NEW YORK CITY — Paul Massey, the real estate executive who formally launched a run for mayor last week, was a tax deadbeat for years who owed the IRS more than $4 million, records show.
From 2009 to 2013, the Internal Revenue Service hit Massey and his wife with three federal tax liens totaling $4.1 million, according to records filed with Westchester County Clerk.
Massey didn't pay off the massive debt to Uncle Sam until March 2015 — a few months after he sold Massey Knakal, the real estate brokerage firm he founded, for $100 million to Cushman & Wakefield.
Bill O'Reilly, a spokesman for Masey's 2017 mayoral campaign, said the tax problems came out of the real estate collapse in 2008.
"Paul got hit hard in the 2008-'09 recession when business came to a virtual standstill, and he made no secret of it," O'Reilly said. "That was a frightening time for a lot of people. Paul set up an installment plan with the IRS and paid everything off earlier than scheduled, with full penalties and interest. It was a humbling experience and quite a life lesson."
The IRS filed a federal tax lien against Massey and his wife, Gretchen, in May 2009, saying they had not paid $1.94 million in taxes for the 2007 filing year. The agency filed another lien against the couple in May 2012 for not paying $774,328 in taxes for the 2010 filing year. And in December 2013, the IRS slapped them with a lien for $1.38 million for the 2012 filing year.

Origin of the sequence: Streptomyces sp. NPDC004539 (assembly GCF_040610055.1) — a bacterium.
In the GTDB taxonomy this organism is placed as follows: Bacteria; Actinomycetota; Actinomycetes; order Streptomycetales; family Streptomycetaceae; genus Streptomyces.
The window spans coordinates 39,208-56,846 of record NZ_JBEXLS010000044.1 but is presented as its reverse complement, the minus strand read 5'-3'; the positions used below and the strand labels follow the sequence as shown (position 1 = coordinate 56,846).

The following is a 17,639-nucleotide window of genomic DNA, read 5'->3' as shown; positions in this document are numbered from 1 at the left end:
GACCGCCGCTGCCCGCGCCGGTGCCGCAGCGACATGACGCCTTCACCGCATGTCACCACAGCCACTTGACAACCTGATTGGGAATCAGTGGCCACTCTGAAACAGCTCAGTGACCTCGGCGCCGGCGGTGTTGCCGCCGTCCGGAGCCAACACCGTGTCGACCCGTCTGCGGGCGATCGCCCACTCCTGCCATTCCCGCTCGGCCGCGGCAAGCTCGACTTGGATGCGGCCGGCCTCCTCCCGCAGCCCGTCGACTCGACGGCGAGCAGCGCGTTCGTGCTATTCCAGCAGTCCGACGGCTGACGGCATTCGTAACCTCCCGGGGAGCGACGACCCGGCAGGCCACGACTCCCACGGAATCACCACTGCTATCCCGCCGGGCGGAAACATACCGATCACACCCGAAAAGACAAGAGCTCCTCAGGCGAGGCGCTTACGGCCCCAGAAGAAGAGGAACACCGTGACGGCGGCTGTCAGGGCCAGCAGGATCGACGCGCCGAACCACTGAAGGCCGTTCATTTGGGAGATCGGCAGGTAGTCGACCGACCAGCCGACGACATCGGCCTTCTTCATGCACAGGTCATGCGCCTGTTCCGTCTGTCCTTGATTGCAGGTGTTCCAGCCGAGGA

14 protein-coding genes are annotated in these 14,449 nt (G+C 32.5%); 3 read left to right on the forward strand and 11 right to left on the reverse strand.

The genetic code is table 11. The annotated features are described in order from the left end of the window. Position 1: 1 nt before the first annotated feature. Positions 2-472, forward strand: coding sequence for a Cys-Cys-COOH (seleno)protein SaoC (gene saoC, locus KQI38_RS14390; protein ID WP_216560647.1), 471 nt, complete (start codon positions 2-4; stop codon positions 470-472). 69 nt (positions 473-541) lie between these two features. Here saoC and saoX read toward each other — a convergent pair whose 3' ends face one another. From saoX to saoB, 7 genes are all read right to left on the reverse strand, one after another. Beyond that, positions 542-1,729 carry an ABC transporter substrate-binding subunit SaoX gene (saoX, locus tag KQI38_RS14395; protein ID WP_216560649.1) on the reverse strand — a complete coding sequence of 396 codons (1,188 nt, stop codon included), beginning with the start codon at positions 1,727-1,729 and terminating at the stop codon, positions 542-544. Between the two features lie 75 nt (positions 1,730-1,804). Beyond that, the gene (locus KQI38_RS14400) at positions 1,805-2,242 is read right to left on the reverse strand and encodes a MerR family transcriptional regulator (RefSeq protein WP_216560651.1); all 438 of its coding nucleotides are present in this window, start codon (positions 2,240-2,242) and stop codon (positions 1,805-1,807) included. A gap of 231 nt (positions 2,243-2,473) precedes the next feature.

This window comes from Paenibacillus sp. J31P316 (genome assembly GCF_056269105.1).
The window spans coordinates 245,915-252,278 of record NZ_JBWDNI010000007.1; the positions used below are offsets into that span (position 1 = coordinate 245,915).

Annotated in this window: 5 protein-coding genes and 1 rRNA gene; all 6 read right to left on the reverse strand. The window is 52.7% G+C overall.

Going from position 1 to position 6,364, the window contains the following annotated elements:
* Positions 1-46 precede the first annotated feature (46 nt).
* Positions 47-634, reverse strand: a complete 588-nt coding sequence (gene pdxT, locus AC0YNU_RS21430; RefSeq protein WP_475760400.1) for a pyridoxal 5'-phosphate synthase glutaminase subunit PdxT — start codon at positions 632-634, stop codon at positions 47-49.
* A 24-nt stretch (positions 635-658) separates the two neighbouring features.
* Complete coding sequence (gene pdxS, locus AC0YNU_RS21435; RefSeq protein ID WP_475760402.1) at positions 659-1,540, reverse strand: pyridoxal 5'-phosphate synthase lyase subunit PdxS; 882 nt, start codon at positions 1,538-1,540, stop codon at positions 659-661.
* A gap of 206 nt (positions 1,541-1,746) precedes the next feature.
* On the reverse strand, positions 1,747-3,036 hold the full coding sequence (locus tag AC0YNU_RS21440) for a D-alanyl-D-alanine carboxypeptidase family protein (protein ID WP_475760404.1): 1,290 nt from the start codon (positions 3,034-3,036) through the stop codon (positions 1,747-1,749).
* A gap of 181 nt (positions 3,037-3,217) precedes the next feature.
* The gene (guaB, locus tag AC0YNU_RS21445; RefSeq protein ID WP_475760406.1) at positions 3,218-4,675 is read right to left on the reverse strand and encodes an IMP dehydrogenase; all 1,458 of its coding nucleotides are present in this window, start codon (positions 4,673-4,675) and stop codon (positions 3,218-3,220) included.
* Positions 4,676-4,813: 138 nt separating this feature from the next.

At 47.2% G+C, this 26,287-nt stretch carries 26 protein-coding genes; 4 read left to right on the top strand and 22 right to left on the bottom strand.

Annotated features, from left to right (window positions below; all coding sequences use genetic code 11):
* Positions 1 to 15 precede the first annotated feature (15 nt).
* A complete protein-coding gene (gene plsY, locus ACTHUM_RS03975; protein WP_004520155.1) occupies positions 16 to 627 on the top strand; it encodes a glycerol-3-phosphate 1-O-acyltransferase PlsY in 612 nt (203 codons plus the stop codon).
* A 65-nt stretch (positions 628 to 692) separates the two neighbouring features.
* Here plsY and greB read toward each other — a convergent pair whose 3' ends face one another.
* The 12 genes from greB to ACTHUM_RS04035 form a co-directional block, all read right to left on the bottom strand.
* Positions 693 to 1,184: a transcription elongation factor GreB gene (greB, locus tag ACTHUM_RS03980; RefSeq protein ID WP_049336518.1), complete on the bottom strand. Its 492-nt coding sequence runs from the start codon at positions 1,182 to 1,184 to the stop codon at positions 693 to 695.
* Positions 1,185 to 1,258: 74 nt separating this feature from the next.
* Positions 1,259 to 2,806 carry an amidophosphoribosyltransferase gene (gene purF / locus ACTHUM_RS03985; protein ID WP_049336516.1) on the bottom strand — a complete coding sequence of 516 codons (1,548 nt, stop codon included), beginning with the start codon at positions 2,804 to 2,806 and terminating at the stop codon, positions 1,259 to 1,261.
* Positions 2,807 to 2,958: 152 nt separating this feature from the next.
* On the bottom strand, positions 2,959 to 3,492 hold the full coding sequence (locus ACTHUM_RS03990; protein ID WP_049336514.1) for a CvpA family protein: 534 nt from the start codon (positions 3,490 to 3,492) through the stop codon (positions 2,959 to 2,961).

Those debts were not completely settled until March 18, 2015.
Records show that the IRS also filed a tax lien against Massey and wife in 1999, stating they owed $62,258 to the federal government. No public record shows this debt was satisfied.
However, O'Reilly said Massey is completely square with the IRS.
Last week Massey filed paperwork with the state Board of Elections to set up his campaign for the 2017 race.
The millionaire Republican, who has homes in the city, Larchmont, N.Y., and in Massachusetts, said he plans to opt out of the city Campaign Finance Board's matching funds program and use his own money and donations to underwrite his campaign.
In a statement last week announcing his run, Massey knocked the "Tale of Two Cities" theme Mayor Bill de Blasio used in his 2013 campaign.
“This is not a 'Tale of Two Cities;' this is the world’s greatest city and diversity is our strength,” Massey said.